The mediation dynamic in personal injury litigation is not readily affected by trends. Although there are a number of factors that narrow the focus of the process and make it challenging for everyone, some aspects of the dynamic will not change.
For instance, there is no relationship between the parties that will live into the future. There is little to no opportunity to “expand the pie,” as is often taught in mediation classes. Rather than generate options, the parties are focused on how to distribute fixed resources from an insurance policy or reserve account.
Thus, competition is fierce, and trust between the parties is usually nonexistent. Early bargaining rounds are often misleading and frustrating, prompting mediation participants to exclaim, “We are wasting our time!”
Despite these constants, I believe mediation of personal injury claims has changed in a number of ways.
First, mediators are fond of saying, “mediation is a process, not an event” because it is not unusual for rapport-building and substantive negotiating to occur before the participants meet. More cases are not settling at the first (or sometimes the second) mediation. Thus, the process continues afterward by email, phones calls, or on Zoom.
Second, the way in which many, if not most, mediation sessions begin has changed. In my practice, I often bypass a joint session or opening statement from me. Scripted opening statements from mediators are tedious. By now, most lawyers and claims professionals can recite them from memory.
Instead of wasting time with statements everyone has heard before, your mediator can convey important points about the process during early caucus conversations.
Joint sessions can be volatile, and for that reason most lawyers want to avoid them and prefer to “meet and greet” the participants instead. For whatever it’s worth, do not write off joint sessions in every case just because they may be “difficult.” You should be able to trust your mediator enough to manage a difficult but necessary conversation and make it serve the process effectively.
I can report that a few difficult injury mediations settled recently because we made deliberate and extensive use of joint sessions. The takeaway is this: Context matters to the process (i.e., who’s involved; what are the problems; what are the outcome goals at that stage of the process; does a particular process choice have a good chance of success; etc.).
Talk to your mediator ahead of time to discuss how the process should begin in order to best manage communication and interpersonal dynamics.
Another change concerns the prevalence and intensity of personal animosity between opposing parties and counsel. What we see in our national politics is common in mediation.
This is not merely a reflection of distrust between the participants — it’s more intense than that. Name-calling and personal attacks have grown customary because opponents see each other as “bad” people from the start. Even if parties and counsel agree on what happened (i.e., the light was red), there is plenty of room to dispute the character of another participant or what is morally significant about what happened.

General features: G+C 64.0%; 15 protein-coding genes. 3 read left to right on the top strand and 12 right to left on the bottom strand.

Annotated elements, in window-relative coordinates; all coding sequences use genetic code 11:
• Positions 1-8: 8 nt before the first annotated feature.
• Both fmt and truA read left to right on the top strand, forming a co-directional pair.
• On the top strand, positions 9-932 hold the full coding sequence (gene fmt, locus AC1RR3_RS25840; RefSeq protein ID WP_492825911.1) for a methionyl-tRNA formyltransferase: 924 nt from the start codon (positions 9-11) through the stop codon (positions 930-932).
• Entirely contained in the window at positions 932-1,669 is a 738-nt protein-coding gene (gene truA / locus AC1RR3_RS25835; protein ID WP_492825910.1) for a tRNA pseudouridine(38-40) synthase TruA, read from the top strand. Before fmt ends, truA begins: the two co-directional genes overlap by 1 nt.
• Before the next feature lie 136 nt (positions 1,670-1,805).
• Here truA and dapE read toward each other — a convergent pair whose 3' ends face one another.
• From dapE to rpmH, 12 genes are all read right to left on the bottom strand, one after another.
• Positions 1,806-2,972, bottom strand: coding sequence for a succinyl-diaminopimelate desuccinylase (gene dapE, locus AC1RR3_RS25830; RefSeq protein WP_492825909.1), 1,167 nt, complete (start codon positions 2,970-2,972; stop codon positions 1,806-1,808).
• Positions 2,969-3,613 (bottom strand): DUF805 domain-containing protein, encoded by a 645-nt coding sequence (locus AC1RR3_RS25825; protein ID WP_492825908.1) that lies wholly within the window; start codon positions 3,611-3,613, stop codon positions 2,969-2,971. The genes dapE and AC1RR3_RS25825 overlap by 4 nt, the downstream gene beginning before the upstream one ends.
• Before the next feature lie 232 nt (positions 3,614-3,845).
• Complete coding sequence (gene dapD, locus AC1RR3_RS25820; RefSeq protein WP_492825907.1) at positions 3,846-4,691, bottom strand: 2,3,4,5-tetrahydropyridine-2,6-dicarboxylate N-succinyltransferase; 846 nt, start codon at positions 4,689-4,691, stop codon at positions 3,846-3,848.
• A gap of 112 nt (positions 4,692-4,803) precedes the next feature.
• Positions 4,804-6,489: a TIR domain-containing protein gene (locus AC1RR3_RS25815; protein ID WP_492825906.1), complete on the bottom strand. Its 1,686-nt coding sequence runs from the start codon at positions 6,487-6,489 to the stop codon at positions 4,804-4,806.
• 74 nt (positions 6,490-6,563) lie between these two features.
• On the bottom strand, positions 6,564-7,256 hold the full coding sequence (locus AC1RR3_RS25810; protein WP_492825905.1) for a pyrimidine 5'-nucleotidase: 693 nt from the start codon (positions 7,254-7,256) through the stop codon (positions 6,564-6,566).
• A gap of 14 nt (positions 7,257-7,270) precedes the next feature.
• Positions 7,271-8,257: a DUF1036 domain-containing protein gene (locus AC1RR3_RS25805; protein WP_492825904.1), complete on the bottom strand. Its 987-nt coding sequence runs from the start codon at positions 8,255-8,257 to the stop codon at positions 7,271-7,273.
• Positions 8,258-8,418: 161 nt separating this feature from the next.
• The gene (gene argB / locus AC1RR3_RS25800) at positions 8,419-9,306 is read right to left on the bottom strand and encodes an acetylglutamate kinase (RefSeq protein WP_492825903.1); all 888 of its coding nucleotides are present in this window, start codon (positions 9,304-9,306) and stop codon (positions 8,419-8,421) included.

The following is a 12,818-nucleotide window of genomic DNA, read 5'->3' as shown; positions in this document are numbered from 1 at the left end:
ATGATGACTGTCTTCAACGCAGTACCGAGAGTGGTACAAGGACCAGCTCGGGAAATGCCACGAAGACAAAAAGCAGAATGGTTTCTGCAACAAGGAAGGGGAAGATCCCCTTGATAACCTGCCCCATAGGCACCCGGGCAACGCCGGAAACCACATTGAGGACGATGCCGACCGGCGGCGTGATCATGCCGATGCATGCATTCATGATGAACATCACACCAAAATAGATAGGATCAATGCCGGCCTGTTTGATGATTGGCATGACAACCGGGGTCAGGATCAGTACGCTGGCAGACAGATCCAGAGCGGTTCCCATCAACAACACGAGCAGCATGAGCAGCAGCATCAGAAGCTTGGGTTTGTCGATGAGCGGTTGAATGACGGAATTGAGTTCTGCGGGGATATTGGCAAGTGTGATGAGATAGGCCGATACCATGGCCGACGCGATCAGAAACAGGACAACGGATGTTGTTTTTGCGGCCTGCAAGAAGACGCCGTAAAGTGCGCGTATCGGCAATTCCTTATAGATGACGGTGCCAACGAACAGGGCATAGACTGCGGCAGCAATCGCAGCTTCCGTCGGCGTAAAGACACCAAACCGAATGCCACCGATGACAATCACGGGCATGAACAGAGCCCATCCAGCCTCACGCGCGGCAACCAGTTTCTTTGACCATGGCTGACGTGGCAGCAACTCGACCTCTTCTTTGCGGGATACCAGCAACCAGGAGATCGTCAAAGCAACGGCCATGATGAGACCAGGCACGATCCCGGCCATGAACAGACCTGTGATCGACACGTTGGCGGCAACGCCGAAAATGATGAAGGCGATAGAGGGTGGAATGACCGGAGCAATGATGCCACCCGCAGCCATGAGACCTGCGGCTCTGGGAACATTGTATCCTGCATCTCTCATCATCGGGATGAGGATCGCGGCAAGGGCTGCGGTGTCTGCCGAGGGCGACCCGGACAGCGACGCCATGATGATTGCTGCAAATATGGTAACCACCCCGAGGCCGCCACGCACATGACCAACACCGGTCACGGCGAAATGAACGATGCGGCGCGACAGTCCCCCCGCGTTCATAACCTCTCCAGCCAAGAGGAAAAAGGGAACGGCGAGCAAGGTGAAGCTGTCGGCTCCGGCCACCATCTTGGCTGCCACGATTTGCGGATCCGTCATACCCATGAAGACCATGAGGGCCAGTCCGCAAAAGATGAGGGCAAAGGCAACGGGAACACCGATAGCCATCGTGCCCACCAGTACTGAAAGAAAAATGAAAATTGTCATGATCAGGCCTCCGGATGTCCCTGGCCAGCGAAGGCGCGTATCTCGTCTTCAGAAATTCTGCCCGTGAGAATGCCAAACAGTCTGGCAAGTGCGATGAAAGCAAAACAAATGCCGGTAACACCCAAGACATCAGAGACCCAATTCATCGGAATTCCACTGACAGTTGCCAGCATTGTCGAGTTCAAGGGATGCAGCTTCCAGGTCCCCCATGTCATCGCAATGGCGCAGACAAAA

To be fair, the parties may be functioning from a difficult and painful place. Obviously this makes negotiating more difficult and time consuming. Good mediators will bring patience, the capacity to build trust, and savvy bargaining skills to manage this challenging and ever-growing dynamic.
Also, the role of mediators in personal injury matters has changed. Mediators are expected to assume and assert more authority by offering evaluative opinions about the case and to coach the parties when the going gets tough.
The use of quasi-arbitration techniques, such as a mediator’s proposal or blind bidding against the mediator’s number, has become common.
Some mediation purists may take issue with this development, believing that mediators should not express opinions or evaluate settlement options. Regardless, parties and counsel usually want the mediator to help them settle the case.
And if the parties want the mediator to act in a way that delivers that outcome by offering a number that they are free to accept or reject, I see no ethical problem. Self-determination is a bedrock principle of mediation.
I have one last point that predicts future changes. I believe technology will progress to the point where artificial intelligence will aid the decision-making capacity of all participants, asynchronous communication will be become more common when bargaining (de-emphasizing mediation as an “event”), and blind-bind negotiations will dial down the reactions parties have to their opponent’s offers or demands.
Perhaps an event like the COVID-19 pandemic will prompt these changes. Otherwise, it is only a matter of time before younger clients will look for lawyers and mediators who work and live like they do, using technology that they use.
While some parts of personal injury mediation will remain the same, technology will continue to develop and change the ways in which we communicate, assess risk, and make decisions.
Jeff Trueman is a full-time mediator and arbitrator. He can be reached at [email protected]